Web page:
c) On his training days when he had to intake 3,200 cals - he himself stated the slight difficulty in getting that volume of food down in 8 hours.
d) He barely gained any appreciable weight on 4 weeks on leangains. 4 pounds, most of it water and the rebound effect off a severe 2-day-a-week-fasted diet.
Here's my take on it - if you're already an advanced lifter, you can get shredded on it and you can maintain that shredded look much easier than on one of those crazy contest prep diets. No argument for me, its probably wonderful.
But its hard to bulk on it and its ABSOLUTELY not for newbies. Berardi can get away with 2 45-min strength sessions and 1 circuit training a week because he was already advanced and had a relatively good base level of strength. Skinny newbies who struggle to lift a 30lb dumbell will never progress on this program (IMO of course).
Just wanted to note that when he was doing the 16/8 daily fast LeanGains style, he was actually gaining too much weight for track and was going beyond 175 lbs (as he noted, he speculated this was due to an increase in lean mass, i.e. topped off glycogen and water stores). This is when he added in the full day fast on Sunday, in addition to the 16/8 fasting, to get himself back into the track weight of 170-175 lbs.
PBAndy, you can't discount the fact that he was rebounding from an extreme diet of 2 completely fasted days a week that threw his metabolism and body systems into havoc.
Plus even he admitted that most of the weight gain was water and glycogen, not muscle. My guess was if he continued doing the 16/8 method he would eventually reach a plateau where he would be able to maintain the weight but not gain.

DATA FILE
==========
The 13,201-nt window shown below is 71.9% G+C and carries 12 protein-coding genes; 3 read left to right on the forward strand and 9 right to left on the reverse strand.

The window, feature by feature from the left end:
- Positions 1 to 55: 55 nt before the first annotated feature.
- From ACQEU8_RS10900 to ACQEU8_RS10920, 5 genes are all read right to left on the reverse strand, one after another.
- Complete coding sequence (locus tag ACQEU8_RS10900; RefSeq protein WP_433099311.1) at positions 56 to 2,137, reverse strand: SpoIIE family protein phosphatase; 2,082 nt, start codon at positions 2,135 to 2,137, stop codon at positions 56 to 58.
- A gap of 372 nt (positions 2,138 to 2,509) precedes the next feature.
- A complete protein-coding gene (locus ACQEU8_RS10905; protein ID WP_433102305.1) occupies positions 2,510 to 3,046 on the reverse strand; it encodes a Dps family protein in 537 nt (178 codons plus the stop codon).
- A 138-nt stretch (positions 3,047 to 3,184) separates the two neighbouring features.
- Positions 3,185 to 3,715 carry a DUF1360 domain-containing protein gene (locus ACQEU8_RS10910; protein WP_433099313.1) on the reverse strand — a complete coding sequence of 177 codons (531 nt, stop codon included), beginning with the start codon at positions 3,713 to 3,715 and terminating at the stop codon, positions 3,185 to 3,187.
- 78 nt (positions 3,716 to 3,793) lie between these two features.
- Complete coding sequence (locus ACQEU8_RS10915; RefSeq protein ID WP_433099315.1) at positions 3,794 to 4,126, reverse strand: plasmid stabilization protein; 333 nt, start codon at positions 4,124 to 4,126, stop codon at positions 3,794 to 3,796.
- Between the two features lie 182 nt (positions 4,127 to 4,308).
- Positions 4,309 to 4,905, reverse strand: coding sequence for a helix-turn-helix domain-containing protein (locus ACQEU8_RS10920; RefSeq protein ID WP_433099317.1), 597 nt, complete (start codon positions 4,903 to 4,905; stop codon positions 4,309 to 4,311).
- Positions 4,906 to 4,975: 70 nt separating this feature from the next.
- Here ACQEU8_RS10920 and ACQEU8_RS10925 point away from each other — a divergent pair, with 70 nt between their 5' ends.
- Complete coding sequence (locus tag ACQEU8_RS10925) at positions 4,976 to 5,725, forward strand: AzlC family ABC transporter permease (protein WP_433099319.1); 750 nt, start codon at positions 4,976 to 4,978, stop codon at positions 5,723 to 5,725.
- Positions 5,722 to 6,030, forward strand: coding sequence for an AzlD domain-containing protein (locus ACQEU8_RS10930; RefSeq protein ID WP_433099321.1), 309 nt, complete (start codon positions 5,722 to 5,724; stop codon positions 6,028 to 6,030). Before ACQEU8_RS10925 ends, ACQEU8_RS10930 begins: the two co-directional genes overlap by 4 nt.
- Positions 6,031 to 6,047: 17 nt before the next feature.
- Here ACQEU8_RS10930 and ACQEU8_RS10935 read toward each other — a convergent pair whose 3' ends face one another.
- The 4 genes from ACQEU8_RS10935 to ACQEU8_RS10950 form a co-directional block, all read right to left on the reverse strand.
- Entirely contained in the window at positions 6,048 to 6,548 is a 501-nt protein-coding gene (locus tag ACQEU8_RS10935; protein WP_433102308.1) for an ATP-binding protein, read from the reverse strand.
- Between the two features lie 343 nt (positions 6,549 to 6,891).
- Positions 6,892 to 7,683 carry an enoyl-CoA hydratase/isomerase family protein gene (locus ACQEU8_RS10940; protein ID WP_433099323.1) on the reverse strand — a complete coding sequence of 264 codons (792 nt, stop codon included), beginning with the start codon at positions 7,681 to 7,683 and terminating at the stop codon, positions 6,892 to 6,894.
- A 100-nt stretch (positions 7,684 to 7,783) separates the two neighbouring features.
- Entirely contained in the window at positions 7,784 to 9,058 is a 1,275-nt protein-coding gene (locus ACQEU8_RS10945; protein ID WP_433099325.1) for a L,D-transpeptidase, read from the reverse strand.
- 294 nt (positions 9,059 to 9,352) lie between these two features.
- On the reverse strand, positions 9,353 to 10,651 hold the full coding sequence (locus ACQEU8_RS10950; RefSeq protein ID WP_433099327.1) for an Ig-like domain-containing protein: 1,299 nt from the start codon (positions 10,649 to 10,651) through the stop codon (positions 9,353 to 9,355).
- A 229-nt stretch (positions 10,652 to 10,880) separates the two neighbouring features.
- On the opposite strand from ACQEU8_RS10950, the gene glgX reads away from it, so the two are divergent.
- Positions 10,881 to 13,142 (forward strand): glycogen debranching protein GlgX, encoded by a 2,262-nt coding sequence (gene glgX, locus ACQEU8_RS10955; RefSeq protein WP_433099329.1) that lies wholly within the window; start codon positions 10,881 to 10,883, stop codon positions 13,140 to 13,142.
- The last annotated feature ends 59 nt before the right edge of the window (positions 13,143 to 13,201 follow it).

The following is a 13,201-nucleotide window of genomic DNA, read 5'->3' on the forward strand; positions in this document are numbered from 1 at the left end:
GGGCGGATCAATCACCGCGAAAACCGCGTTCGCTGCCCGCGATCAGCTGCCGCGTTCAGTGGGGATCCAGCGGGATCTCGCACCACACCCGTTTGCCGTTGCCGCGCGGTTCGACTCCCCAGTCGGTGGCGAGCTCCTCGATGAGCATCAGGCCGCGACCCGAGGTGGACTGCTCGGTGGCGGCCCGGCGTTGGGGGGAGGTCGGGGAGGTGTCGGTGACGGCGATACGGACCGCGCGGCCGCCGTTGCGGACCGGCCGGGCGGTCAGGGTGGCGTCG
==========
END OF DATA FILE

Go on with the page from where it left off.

Can people gain on LeanGains? Maybe. Is it optimal? I'm guessing not.
The only thing I disagree with you is that you say 'maybe'. Of course it's possible to gain on LeanGains, in the end it comes down to calories. As to whether it's optimal or not... that depends entirely on the person. BugAD said it best in another thread...
"As long as you can eat enough calories, you can gain weight/muscle/strength while IFing leangains style (seen it with myself and other I know). There seems to come a point (though you are no where near this) that I've seen with some bigger, more advanced guys I know, where they simply cannot eat enough calories in that 8 hour window to gain weight (over 5000/day)."
Even Michael Keck, a big ass, ripped ass powerlifter dude, wrote up an article for EliteFTS called the Modified Warrior Diet.
TBH, I have some skepticism believing you can put the actual requisite lean mass without the fat gain. Even while recomping, you usually gain some fat (albeit less than traditional bulking) for a reduced gain in lean mass.
Why not do this the smart way and do a traditional "clean" bulk and use IF to cut down the fat in 4-8 weeks? That way, not only do you optimize your muscle gain but you also use IF in the purpose it's intended. Makes sense to me.
Btw, Michael Keck was already huge long before he went on IF.